What is expected in a protocol submission?

Articles that describe protocols are different from traditional trial ‘design articles’ and from the Methods sections of articles that report trial results. Design articles typically follow the format of a research report, including Background, Methods, Results and Discussion sections. We are aware of two types of design articles. Design articles published in clinical journals typically include an abbreviated description of the protocol, are published after enrolment has been completed, and report baseline characteristics of participants in the Results section. Design articles published in methodological journals focus on new, uncommon or challenging aspects of the trial design or procedures; protocol details are included only as necessary to understand the issues [26]. Here readers can find examples of two design articles, one for each type, arising from the same trial [27, 28].

In contrast, a protocol, as defined in the Standard Protocol Items: Recommendations for Interventional Trials (SPIRIT) statement, is

a document that provides sufficient detail to enable understanding of the background, rationale, objectives, study population, interventions, methods, statistical analyses, ethical considerations, dissemination plans, and administration of the trial; replication of key aspects of trial methods and conduct; and appraisal of the trial’s scientific and ethical rigour from ethics approval to dissemination of results. ([29]; p. 203)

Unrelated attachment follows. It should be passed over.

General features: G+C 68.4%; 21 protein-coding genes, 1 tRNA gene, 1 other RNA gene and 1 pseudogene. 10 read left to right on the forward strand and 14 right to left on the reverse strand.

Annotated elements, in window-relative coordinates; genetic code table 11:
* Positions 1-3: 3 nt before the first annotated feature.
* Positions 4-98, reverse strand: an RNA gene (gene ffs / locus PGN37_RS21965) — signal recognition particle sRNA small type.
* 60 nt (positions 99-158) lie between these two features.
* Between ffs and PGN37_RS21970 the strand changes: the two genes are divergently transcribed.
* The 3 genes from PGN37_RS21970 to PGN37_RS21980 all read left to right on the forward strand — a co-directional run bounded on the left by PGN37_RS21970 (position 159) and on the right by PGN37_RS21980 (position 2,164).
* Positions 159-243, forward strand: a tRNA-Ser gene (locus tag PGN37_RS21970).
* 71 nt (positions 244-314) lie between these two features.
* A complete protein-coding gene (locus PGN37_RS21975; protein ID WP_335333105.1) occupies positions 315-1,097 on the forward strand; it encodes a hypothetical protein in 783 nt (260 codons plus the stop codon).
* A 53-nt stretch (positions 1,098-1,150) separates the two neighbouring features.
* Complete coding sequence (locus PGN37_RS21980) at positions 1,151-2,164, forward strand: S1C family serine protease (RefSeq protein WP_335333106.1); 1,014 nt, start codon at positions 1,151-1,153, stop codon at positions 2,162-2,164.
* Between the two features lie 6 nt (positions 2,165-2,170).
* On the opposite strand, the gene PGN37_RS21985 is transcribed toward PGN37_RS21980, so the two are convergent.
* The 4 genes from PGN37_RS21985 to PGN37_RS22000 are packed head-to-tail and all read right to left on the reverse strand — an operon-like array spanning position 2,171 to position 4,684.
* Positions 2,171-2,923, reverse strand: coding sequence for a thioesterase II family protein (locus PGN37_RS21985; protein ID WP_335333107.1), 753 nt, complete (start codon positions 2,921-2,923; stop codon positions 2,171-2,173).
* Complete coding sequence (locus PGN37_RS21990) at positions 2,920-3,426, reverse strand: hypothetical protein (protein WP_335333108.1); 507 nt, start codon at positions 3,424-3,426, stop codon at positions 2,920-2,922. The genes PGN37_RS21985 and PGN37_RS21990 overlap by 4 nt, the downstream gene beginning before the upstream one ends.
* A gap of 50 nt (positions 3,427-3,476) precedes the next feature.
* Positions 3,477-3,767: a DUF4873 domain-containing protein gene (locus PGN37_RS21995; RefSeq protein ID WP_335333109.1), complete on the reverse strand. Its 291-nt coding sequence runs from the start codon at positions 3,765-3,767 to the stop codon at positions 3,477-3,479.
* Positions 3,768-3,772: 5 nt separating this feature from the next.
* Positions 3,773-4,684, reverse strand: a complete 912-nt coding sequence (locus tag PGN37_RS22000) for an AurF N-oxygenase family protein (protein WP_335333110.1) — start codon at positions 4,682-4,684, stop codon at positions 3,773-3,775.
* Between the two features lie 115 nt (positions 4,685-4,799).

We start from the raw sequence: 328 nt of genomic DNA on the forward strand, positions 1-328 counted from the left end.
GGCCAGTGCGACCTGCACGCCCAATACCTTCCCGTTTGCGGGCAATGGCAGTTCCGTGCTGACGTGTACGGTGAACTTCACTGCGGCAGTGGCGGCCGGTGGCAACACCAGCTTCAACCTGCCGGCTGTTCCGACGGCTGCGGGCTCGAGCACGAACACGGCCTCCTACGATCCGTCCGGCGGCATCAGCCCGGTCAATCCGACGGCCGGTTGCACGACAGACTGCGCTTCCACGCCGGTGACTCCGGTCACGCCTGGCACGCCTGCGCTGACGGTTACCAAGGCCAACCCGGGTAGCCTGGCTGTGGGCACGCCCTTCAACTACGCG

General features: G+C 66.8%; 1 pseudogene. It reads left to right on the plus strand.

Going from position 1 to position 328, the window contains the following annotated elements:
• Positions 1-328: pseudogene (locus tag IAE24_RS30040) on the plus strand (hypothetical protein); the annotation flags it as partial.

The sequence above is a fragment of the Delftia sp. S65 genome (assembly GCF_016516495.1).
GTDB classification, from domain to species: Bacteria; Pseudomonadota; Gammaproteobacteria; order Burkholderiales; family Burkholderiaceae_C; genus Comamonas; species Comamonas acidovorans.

Typically, each element above is described in a distinct section, and no performance or scientific results are included.

So, a protocol should provide sufficient details for readers to understand the general design and major operating features of the trial. However, ‘this document is generally distinguished from the study manual of operations by the absence of detailed instructions needed for the actual application of treatment and data collection in the trial’ [30]. Following the SPIRIT guideline is one way to strike a balance between comprehensiveness and conciseness [29, 31]. Trials endorses SPIRIT and requires authors to submit a completed SPIRIT checklist as an Appendix file and also to include a SPIRIT figure that depicts the schedule of enrolment, interventions and assessments within the main body of the article. The Trials Editorial Office is asked to verify the fulfilment of this requirement before assigning a new submission to an editor.